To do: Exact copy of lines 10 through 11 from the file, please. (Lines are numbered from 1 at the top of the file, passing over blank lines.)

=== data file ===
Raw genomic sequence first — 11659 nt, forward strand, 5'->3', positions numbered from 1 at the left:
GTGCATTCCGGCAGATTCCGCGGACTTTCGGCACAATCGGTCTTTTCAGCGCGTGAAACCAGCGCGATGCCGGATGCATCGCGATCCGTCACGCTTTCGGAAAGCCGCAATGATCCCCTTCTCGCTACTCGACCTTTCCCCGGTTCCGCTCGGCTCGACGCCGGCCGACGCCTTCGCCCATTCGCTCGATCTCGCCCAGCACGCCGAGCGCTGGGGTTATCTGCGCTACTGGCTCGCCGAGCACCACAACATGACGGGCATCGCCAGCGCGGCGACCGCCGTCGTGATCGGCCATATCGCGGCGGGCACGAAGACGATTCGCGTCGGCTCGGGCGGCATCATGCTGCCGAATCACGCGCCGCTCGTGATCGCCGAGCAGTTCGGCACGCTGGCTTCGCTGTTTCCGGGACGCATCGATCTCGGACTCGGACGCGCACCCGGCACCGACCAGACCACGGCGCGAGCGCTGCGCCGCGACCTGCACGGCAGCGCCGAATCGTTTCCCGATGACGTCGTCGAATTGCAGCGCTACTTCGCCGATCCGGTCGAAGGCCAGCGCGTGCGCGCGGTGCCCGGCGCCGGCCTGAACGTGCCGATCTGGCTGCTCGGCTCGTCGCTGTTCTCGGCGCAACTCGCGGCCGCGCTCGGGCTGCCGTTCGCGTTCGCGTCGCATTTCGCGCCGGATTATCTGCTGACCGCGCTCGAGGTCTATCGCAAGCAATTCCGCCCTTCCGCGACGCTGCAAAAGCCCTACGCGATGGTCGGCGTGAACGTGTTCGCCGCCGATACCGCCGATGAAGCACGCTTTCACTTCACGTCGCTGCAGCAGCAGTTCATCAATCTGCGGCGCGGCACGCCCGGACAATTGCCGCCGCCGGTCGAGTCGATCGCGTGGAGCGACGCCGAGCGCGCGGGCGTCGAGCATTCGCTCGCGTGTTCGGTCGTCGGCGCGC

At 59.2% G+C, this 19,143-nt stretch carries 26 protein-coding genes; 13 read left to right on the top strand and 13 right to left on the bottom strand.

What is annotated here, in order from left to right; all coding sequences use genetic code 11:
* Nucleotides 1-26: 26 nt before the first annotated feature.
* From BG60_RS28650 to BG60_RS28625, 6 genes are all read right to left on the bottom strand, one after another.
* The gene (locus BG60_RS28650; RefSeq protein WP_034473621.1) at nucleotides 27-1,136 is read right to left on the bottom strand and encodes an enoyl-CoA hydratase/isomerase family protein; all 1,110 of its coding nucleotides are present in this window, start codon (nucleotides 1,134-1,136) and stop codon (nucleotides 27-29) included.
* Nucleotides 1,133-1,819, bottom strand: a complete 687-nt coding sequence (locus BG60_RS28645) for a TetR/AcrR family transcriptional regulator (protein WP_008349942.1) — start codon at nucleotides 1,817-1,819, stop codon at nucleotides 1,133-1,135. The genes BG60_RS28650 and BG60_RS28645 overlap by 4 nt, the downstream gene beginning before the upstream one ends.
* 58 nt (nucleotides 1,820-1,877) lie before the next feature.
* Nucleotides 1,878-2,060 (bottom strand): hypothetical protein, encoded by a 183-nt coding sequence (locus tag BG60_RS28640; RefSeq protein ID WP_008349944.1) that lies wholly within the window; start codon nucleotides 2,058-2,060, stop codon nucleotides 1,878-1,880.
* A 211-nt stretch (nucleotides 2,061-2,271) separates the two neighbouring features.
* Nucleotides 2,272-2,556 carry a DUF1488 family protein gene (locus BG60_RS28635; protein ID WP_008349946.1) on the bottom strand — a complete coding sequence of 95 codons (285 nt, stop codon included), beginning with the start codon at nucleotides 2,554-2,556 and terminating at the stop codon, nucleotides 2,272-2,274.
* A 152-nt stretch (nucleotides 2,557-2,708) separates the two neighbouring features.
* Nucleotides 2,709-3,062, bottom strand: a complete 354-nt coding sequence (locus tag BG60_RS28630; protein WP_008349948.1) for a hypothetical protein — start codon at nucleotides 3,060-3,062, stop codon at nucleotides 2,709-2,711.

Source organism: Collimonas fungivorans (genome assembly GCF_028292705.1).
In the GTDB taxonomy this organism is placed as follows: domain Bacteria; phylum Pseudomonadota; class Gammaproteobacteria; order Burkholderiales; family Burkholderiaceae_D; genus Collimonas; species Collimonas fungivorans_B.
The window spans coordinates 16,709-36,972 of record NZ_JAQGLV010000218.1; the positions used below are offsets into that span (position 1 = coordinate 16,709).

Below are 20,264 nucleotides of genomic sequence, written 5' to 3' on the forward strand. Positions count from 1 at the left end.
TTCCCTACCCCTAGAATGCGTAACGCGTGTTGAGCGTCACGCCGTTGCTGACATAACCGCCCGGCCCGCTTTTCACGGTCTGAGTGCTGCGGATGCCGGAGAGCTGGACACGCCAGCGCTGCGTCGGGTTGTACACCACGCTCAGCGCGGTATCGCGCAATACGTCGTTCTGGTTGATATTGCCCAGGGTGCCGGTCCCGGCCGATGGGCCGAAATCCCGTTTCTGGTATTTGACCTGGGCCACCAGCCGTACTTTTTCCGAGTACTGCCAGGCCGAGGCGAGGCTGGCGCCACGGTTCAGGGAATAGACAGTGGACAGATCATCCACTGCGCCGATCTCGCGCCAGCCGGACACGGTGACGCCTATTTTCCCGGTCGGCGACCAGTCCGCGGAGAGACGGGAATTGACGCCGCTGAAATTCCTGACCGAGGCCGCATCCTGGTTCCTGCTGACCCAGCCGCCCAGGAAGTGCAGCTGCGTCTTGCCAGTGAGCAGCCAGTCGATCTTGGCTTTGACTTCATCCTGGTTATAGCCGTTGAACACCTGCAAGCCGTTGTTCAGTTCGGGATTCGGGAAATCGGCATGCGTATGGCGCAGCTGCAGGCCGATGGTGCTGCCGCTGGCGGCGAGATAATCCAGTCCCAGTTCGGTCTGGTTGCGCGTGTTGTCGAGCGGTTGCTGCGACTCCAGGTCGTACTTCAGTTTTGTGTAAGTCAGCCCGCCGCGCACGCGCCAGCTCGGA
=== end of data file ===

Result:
* Nucleotides 1,878-2,060 (bottom strand): hypothetical protein, encoded by a 183-nt coding sequence (locus tag BG60_RS28640; RefSeq protein ID WP_008349944.1) that lies wholly within the window; start codon nucleotides 2,058-2,060, stop codon nucleotides 1,878-1,880.
* A 211-nt stretch (nucleotides 2,061-2,271) separates the two neighbouring features.